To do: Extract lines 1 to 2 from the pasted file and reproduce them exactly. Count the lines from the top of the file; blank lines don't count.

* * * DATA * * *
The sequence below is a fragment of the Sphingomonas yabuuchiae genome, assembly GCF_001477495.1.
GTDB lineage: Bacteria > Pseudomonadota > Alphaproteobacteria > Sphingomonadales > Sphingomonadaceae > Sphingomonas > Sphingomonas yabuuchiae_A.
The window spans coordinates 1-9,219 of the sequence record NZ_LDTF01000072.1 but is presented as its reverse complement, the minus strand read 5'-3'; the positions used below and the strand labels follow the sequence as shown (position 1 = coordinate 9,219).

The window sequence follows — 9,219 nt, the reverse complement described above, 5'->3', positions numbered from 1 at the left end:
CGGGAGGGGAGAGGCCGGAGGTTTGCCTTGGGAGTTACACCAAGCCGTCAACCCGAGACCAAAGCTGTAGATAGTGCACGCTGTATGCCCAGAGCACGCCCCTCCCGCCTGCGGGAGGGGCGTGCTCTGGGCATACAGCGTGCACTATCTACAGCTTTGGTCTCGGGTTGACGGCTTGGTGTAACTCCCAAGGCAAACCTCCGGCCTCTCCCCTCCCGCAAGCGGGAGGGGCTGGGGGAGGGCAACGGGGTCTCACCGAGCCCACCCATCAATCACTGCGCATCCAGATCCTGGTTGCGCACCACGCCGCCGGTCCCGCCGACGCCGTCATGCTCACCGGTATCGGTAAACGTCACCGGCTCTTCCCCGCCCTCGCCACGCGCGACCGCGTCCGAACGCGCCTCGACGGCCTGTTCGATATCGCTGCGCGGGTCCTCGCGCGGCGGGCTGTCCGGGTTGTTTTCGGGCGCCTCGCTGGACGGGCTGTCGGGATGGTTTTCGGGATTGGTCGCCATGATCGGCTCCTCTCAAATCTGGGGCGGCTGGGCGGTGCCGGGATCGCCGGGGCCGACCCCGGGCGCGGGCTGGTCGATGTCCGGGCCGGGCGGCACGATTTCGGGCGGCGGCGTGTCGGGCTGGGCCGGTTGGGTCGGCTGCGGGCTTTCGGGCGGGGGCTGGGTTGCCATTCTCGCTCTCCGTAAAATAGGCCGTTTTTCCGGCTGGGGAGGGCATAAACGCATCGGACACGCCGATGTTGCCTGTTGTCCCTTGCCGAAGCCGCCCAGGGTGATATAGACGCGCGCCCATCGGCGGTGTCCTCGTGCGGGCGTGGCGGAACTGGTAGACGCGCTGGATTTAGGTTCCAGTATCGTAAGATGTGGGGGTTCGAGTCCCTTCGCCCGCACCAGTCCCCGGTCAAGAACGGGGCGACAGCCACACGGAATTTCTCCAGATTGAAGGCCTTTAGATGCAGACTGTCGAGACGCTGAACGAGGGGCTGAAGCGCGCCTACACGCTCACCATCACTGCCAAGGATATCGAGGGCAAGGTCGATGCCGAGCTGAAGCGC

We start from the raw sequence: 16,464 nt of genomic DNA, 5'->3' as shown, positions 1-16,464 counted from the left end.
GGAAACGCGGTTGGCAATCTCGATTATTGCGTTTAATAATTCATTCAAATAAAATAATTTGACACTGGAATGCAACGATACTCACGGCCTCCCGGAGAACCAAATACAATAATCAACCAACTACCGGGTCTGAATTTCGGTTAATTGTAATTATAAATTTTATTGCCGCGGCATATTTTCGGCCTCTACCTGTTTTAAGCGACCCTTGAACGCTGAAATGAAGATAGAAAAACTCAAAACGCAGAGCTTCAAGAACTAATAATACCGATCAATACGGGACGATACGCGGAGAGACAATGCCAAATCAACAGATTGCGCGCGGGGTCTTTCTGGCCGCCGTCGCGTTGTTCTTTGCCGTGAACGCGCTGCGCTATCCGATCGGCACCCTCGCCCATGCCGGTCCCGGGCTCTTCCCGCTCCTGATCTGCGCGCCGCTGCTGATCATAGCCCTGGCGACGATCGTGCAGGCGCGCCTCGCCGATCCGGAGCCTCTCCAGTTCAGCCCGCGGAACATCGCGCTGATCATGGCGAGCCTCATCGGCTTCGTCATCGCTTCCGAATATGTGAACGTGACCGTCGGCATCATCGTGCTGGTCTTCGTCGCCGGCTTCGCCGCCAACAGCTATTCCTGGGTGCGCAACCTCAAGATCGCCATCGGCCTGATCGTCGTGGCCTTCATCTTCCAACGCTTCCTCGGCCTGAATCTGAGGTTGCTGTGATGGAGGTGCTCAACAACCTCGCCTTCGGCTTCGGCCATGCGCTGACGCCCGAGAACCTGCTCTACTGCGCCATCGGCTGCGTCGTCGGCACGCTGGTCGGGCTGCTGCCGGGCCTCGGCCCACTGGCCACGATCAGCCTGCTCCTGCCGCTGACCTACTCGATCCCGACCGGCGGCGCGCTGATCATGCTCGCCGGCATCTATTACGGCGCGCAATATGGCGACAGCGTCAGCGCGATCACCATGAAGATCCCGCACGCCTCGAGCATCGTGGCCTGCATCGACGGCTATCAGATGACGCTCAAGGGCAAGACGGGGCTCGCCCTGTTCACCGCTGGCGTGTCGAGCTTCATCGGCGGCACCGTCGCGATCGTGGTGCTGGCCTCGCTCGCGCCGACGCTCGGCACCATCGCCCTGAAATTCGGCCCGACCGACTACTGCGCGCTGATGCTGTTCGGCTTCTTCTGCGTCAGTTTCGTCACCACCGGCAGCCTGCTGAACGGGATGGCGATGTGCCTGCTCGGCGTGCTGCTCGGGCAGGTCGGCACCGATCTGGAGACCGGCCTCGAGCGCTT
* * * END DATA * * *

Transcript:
The sequence below is a fragment of the Sphingomonas yabuuchiae genome, assembly GCF_001477495.1.
GTDB lineage: Bacteria > Pseudomonadota > Alphaproteobacteria > Sphingomonadales > Sphingomonadaceae > Sphingomonas > Sphingomonas yabuuchiae_A.